As Wisconsin’s legislators speak out for the budget repair bill and in some cases flee the state in an attempt to stall it, citizens of the state have voiced their displeasure by filing recall petitions against senators on both sides of the aisle, and some risk a real chance of being removed.

Sen. Randy Hopper, R-Fond du Lac, beat out his challenger by only 184 votes. The next at risk senator is Sen. Alberta Darling, R-River Hills, who won with 50 percent of the vote. Sen. Sheila Harsdorf, R-River Falls, and Sen. Jim Holperin, D-Conover, beat challengers with less than a 2,800-vote margin. 

Sen. Dan Kapanke, R-La Crosse, could also be at risk as the divide between Democrats and Republican voters in his district is close to even when looking at results from the gubernatorial election. Gov. Scott Walker won Kapanke’s district with just 0.7 percent more votes than Milwaukee Mayor Tom Barrett in the November elections.

Eight other senators – four Republicans and four Democrats – face recall petitions as well, though they won their districts handily.

Papers to recall Sen. Robert Wirch, D-Pleasant Prairie, have been filed with the Government Accountability Board. Wirch won his district with 27,563 more votes than the challenger.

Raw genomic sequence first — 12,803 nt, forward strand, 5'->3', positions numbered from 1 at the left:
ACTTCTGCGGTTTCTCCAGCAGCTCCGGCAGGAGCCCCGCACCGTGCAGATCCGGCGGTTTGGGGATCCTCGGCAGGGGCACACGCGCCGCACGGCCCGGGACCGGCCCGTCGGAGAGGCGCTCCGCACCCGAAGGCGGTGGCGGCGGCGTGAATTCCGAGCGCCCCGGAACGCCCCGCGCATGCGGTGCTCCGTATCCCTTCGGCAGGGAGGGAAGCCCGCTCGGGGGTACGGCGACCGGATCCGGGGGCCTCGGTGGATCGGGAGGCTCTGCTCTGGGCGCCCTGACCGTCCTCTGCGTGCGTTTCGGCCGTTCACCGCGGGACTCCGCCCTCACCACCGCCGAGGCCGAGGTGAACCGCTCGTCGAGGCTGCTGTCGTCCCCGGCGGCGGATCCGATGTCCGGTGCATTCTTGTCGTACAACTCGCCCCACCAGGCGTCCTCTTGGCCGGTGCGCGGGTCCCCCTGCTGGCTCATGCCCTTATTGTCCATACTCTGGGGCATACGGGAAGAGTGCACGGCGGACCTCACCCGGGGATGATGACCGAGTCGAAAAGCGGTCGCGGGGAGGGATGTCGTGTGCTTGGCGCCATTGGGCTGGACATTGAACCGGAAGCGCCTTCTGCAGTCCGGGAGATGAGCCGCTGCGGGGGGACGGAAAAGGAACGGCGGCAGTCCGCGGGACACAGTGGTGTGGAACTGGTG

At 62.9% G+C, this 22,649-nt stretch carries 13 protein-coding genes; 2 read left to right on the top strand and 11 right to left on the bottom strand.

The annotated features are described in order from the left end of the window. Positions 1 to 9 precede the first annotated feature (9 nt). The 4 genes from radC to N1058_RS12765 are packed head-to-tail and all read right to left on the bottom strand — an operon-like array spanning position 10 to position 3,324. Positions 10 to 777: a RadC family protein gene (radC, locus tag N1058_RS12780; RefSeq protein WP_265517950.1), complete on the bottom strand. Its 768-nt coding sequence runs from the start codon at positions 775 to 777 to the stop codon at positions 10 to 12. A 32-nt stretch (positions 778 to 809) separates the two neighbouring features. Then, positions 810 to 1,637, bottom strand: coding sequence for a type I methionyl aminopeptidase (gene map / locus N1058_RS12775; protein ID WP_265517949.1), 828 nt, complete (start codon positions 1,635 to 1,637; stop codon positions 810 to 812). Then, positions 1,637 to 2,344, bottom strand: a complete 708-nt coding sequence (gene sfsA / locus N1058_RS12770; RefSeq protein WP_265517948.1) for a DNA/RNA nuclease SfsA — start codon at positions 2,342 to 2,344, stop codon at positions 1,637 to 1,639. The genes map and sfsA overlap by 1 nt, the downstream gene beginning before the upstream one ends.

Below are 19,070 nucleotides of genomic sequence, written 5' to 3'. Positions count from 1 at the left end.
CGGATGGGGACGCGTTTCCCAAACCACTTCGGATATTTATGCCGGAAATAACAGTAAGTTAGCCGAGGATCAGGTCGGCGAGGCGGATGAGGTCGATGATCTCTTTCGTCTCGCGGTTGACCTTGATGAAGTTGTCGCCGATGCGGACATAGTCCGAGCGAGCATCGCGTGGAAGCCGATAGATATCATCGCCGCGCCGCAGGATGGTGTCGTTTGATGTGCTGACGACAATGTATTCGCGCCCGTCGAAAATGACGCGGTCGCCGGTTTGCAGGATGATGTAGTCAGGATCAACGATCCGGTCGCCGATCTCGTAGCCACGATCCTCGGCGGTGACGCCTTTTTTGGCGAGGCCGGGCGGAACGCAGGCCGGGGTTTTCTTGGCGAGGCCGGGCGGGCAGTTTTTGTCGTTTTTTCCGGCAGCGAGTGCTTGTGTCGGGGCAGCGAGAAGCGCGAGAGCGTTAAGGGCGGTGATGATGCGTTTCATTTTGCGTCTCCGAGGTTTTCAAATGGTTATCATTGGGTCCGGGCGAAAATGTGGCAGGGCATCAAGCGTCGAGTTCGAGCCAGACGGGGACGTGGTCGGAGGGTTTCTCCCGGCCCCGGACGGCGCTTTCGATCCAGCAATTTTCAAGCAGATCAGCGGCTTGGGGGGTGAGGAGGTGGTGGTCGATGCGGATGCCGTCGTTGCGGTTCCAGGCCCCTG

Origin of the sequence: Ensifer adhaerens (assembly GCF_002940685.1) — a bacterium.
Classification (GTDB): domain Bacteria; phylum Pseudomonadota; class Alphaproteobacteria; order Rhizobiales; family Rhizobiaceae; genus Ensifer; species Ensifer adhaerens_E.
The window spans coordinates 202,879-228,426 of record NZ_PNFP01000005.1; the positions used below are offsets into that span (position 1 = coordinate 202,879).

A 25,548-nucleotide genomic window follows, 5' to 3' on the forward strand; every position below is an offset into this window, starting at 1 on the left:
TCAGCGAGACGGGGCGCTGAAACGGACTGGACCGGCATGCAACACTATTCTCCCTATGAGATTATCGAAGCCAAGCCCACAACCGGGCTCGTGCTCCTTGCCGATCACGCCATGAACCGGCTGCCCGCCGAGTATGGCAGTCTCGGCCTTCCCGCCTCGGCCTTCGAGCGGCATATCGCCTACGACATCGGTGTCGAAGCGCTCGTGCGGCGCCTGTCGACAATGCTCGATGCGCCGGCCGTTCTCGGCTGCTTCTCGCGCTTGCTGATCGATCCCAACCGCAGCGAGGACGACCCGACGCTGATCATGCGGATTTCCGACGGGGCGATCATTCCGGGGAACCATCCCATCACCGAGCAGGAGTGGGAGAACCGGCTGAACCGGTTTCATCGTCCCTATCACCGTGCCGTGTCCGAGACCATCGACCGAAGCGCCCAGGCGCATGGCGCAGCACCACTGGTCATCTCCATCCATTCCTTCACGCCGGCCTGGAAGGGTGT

But spokesperson for the campaign to recall Wirch, Dan Hunt, said he had thousands of signatures from Wirch’s constituents and said Wirch had only himself to blame.

“This is an egregious act by 14 senators in the government who have chosen to leave and not do the business of the state. I would never be leading this recall effort if he wouldn’t have left the state,” Hunt said.

Hunt and other recall campaign leaders face a deadline of 60 days to get the required amount of signatures to force a special recall election, GAB Director Reid Magney said.

In order for the petitions to be valid, they must contain enough signatures to represent 25 percent of a senator’s constituency.

Sen. Mary Lazich, R-New Berlin, has a recall petition against her but was not challenged in 2008, and Walker won her district with more than 68 percent of the vote.

The recall has not changed Lazich’s stance toward the budget repair bill that she said contains necessary tools to help state and local governments deal with the cuts in Walker’s newly proposed budget.

Although not risking a recall, Sen. Fred Risser, D-Madison, said the petitions have not caused his colleagues in exile to consider returning home to Wisconsin.

Risser said the recalls would not change his mind, adding they were a waste of time.